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MFA Acc. #: 44.266


A plain weave, often undyed, 100% Cotton fabric. Muslin was named for the city of Mosul in India. It was introduced to Europe in the 17th century. The fabric can vary in weight from light to medium and in texture from fine to coarse. Muslin is usually bleached, sized, or starched prior to use. It is often used for domestic furnishings, such as curtains or sheets. In India, the soft, sheer, high quality Dacca muslin, was dyed, embroidered and used for clothing.

Synonyms and Related Terms

Dacca muslin; sheeting; Musselin (Deut.); mousseline (Fr.); muselina (Esp.); mousseline (Ned);


  • Covering internal supports
  • Lining mounts
  • Rolling textiles

Additional Images

Sources Checked for Data in Record

  • Rachael Perkins Arenstein, Lisa Goldberg, and Eugenie Milroy, ‘Support and Rehousing for Collection Storage’ In ‘Preventive Conservation: Collection Storage’ Lisa Elkin and Christopher A. Norris (eds.), Society for the Preservation of Natural History Collections, New York. 2019.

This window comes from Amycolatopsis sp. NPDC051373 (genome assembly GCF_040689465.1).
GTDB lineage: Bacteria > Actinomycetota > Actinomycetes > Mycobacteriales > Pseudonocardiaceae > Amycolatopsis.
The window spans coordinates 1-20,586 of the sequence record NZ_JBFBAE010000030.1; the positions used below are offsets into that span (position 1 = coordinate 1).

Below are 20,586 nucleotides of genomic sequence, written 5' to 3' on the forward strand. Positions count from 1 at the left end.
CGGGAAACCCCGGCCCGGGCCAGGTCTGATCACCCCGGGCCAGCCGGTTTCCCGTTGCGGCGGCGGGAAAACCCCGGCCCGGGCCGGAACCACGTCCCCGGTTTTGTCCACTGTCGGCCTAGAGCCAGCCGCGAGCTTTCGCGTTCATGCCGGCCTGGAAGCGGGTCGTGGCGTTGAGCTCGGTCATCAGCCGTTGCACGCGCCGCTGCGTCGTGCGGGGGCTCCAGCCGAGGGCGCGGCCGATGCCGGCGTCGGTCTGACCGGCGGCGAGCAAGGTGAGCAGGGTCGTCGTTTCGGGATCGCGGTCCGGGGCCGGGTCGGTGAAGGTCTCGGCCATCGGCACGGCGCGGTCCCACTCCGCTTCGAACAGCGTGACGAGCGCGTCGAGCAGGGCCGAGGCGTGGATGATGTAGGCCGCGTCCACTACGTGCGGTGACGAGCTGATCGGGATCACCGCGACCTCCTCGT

• M. Doerner, The Materials of the Artist, Harcourt, Brace & Co., 1934
  • Rosalie Rosso King, Textile Identification, Conservation, and Preservation, Noyes Publications, Park Ridge, NJ, 1985
  • Matt Roberts, Don Etherington, Bookbinding and the Conservation of Books: a Dictionary of Descriptive Terminology, U.S. Government Printing Office, Washington DC, 1982
  • Edward Reich, Carlton J. Siegler, Consumer Goods: How to Know and Use Them, American Book Company, New York City, 1937
  • Website address 1 Comment:
  • G.S.Brady, Materials Handbook, McGraw-Hill Book Co., New York, 1971 Comment: p. 247
  • The American Heritage Dictionary or Encarta, via Microsoft Bookshelf 98, Microsoft Corp., 1998
  • Random House, Webster's Encyclopedic Unabridged Dictionary of the English Language, Grammercy Book, New York, 1997

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